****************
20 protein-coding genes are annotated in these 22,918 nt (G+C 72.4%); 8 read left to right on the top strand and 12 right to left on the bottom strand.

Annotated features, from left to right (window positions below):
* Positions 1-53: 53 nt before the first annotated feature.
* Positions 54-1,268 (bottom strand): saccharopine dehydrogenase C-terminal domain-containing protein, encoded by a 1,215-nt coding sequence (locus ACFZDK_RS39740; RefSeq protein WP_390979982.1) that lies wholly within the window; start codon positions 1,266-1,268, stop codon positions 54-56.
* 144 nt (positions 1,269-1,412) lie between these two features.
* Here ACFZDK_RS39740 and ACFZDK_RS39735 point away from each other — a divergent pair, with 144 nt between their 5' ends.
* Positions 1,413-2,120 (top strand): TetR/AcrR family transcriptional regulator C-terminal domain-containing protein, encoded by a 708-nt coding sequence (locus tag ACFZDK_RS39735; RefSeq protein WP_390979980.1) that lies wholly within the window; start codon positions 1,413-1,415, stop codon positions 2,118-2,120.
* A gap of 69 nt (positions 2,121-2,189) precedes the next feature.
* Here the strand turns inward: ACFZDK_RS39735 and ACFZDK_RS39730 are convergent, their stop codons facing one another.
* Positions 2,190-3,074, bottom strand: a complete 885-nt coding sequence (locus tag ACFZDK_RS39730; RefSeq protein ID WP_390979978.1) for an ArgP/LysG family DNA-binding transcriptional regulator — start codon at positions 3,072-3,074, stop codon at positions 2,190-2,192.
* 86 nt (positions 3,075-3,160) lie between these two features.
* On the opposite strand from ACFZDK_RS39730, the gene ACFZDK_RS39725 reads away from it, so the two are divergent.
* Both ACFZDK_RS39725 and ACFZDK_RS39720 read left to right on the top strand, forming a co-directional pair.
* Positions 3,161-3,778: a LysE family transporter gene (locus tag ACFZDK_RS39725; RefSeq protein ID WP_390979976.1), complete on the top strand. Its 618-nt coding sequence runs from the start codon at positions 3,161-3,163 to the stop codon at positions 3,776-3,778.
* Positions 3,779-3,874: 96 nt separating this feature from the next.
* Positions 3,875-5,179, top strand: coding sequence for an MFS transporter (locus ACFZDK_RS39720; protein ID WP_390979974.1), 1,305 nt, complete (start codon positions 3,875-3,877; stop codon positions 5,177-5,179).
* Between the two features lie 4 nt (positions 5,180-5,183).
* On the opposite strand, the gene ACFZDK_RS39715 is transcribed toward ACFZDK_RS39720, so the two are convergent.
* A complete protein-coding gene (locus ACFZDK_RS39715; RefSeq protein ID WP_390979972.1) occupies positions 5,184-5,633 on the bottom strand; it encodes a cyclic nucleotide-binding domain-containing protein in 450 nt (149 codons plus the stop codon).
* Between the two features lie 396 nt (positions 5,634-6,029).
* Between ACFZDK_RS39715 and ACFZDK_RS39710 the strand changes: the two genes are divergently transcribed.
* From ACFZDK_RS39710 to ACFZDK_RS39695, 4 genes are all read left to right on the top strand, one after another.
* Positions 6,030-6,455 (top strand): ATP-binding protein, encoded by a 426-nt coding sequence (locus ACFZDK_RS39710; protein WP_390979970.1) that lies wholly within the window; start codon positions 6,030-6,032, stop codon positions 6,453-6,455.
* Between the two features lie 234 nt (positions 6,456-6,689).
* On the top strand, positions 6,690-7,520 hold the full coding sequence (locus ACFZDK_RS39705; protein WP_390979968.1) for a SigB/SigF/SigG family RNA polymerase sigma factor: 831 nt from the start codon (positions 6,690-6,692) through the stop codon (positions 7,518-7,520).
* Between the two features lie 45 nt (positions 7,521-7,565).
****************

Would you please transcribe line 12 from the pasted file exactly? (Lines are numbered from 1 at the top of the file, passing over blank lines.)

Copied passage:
* On the opposite strand from ACFZDK_RS39730, the gene ACFZDK_RS39725 reads away from it, so the two are divergent.